2. 2. The mobile phone of claim 1, where the subset of the numeric keypad includes a 3×3 matrix of number keys, and where the display is functionally divided into a corresponding 3×3 matrix of display segments.
  3. 3. The mobile phone of claim 1, further comprising a directional keypad, where the memory holds game instructions that, when executed by the controller, enables the directional keypad to change game perspective, thus changing content displayed in each of the plurality of display segments.
  4. 4. The mobile phone of claim 1, where the game instructions are a constituent portion of a three-dimensional, first-person-shooter, game program.
  5. 5. The mobile phone of claim 1, where relative position of the plurality of display segments is substantially the same as relative position of the plurality of mapped number keys.
  6. 6. The mobile phone of claim 1, where the memory holds instructions allowing a different game action to be performed at the display segment to which a number key is mapped when that mapped number key is used in a key combination.
  7. 7. The mobile phone of claim 1, where the mobile phone is configured for one-handed holding and operation, where the mapped number keys are arranged for activation by a thumb of a hand holding the mobile phone.
  8. 8. A computing device, comprising:
    a display;
    a user input including a plurality of different input mechanisms;
    a controller configured to receive input commands from the user input and to deliver video information to the display; and
    a memory holding game instructions that, when executed by the controller, map a subset of the user input to the display such that the display is functionally divided into a plurality of segments, one for each mapped input mechanism, and where each mapped input mechanism controls game action at the display segment to which that input mechanism is mapped.
  9. 9. The computing device of claim 8, where the subset of the user input includes a 3×3 matrix of keys, and where the display is functionally divided into a corresponding 3×3 matrix of display segments.
  10. 10. The computing device of claim 8, where relative position of the plurality of display segments is substantially the same as relative position of the plurality of mapped input mechanisms.
  11. 11. The computing device of claim 8, where the user input includes a directional input, and where the memory holds game instructions that, when executed by the controller, enables the directional input to change game perspective, thus changing content displayed in each of the plurality of display segments.
  12. 12. The computing device of claim 8, further comprising a cellular radio.
  13. 13. The computing device of claim 8, further comprising a satellite transceiver.
  14. 14. The computing device of claim 8, where the computing device is configured for one-handed holding and operation.
  15. 15. The computing device of claim 14, where the mapped input mechanisms are arranged for activation by a thumb of a hand holding the computing device.
  16. 16. The computing device of claim 8, where the memory holds instructions allowing a different game action to be performed at the display segment to which a user input is mapped when that mapped user input is used in combination with another user input.
  17. 17. A memory holding game instructions configured for execution on a mobile computing device, where the game instructions, when executed by the mobile computing device, render a portion of a three-dimensional virtual environment on a display of the mobile computing device and map a plurality of input keys to the displayed portion of the three-dimensional virtual environment such that the displayed portion of the three-dimensional virtual environment is functionally divided into a plurality of segments, one for each mapped input key, and where each mapped input key controls game action at the segment of the three-dimensional virtual environment to which that input key is mapped.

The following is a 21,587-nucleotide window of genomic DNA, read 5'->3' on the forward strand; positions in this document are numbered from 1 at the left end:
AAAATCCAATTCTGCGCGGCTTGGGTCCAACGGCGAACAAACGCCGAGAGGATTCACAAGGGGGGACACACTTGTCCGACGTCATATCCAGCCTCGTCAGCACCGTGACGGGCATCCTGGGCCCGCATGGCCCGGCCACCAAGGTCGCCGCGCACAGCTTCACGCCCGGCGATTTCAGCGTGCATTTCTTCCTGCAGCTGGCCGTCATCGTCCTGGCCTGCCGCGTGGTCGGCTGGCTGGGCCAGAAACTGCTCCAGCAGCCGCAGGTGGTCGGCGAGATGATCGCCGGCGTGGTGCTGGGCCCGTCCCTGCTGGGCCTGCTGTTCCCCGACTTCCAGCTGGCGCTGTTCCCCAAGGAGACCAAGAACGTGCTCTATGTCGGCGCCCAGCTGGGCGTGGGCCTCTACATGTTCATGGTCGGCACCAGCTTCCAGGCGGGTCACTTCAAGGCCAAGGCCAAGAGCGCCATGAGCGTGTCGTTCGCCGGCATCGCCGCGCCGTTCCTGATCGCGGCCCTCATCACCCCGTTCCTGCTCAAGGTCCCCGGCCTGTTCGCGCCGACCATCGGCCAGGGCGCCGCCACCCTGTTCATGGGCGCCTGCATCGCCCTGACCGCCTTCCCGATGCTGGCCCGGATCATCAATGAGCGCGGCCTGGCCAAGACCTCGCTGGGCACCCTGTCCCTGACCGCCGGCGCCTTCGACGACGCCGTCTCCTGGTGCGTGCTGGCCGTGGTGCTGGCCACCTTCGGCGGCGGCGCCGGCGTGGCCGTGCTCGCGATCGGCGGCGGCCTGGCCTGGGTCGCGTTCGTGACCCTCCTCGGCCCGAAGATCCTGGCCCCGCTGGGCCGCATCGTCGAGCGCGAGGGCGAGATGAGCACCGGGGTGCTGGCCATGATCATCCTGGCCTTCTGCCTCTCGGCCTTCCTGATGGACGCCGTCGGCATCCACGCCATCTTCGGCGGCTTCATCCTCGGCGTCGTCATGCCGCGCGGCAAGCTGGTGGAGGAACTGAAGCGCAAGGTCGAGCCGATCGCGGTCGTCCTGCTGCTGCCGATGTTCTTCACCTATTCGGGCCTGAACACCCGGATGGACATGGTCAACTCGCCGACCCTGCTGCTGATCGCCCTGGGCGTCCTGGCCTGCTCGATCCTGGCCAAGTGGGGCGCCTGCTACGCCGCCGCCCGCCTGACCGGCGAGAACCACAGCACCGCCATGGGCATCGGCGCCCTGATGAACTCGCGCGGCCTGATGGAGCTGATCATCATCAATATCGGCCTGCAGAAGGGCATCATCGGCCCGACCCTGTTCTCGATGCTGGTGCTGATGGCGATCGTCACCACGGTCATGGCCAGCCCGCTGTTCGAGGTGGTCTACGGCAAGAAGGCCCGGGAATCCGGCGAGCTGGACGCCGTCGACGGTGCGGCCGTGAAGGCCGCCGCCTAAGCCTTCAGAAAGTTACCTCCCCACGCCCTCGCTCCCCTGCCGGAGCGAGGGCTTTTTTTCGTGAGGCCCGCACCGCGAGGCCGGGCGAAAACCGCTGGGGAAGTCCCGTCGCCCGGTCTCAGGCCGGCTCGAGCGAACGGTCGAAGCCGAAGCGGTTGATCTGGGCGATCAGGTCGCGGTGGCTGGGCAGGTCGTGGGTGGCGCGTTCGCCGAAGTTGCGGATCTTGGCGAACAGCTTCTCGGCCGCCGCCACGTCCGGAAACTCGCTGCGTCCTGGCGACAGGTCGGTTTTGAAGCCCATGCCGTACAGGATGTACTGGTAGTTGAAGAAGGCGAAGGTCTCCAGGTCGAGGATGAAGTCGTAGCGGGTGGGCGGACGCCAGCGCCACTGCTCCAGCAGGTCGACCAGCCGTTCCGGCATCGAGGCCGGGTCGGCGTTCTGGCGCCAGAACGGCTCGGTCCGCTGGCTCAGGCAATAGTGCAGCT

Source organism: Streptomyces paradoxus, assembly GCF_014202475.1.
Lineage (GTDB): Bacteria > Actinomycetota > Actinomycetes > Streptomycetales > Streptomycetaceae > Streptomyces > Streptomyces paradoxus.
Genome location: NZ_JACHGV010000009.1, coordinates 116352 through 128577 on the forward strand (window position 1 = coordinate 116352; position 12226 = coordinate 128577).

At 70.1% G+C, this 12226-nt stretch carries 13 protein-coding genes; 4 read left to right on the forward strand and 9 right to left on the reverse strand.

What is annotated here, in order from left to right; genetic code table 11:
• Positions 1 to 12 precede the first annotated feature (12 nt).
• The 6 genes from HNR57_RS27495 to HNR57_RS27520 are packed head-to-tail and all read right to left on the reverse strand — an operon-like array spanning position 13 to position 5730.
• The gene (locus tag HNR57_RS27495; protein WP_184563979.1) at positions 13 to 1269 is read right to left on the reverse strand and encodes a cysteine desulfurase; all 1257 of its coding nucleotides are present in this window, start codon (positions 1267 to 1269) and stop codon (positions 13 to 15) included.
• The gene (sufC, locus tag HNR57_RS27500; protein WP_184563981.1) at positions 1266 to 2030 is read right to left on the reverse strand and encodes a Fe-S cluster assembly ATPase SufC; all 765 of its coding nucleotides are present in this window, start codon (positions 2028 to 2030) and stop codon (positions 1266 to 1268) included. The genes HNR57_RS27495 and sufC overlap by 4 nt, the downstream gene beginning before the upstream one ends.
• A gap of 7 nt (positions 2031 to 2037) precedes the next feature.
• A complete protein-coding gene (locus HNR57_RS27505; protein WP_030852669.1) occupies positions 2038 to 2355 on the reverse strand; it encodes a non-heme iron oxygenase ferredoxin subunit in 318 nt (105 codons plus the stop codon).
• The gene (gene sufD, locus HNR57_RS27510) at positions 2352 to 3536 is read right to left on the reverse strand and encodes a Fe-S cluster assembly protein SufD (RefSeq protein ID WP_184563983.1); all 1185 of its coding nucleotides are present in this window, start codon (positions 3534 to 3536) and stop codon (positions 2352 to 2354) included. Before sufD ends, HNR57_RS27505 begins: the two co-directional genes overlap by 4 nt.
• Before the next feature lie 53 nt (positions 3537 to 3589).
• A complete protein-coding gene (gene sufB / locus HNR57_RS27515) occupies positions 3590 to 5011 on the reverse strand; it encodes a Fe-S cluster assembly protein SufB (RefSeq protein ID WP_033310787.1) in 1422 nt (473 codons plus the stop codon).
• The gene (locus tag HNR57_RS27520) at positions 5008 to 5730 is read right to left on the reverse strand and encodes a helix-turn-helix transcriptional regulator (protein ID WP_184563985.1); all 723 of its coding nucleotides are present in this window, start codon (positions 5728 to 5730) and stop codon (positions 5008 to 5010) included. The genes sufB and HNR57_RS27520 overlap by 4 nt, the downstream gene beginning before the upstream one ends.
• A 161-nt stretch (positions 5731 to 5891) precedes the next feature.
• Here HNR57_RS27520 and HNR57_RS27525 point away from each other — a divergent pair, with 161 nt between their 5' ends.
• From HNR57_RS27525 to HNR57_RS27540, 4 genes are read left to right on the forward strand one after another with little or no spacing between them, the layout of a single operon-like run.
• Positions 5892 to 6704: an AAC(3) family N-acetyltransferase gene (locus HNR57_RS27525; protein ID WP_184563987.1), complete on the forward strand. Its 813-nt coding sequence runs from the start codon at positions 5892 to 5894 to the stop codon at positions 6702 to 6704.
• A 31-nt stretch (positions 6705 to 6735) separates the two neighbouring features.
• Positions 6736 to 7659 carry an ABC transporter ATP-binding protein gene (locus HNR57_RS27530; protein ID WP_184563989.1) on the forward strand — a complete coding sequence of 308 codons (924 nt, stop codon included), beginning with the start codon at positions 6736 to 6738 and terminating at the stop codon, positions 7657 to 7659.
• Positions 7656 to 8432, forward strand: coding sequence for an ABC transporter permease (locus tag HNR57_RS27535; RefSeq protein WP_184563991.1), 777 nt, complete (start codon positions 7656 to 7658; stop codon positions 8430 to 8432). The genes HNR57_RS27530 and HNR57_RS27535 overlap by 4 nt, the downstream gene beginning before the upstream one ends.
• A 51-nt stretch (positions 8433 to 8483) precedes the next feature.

18. 18. The memory of claim 17, where the game instructions, when executed by the mobile computing device, enable a directional input of the mobile computing device to change game perspective within the three-dimensional virtual environment, thus changing which portion of the three-dimensional virtual environment is displayed in each of the plurality of display segments.
  19. 19. The memory of claim 17, where the memory holds instructions allowing a different game action to be performed at the display segment to which a user input is mapped when that mapped user input is used in combination with another user input.
  20. 20. A method of targeting in a game, comprising:
    presenting a virtual game environment on a display;
    functionally dividing the virtual game environment into a plurality of segments;
    mapping a key to each segment; and
    upon activation of a mapped key, initiating a game action at the display segment to which the key is mapped.
  21. 21. The method of claim 20, where functionally dividing the virtual game environment into a plurality of segments includes functionally dividing the virtual game environment into a 3×3 matrix of segments.
  22. 22. The method of claim 21, where the mapped keys are arranged in a 3×3 matrix, and where mapping a key to each segment includes mapping a key having a relative position in the 3×3 matrix of keys to the segment having the same relative position in the 3×3 matrix of segments.
US11395005 2006-03-31 2006-03-31 System and method for mapping user-input controls to corresponding regions of a user display Abandoned US20070229462A1 (en)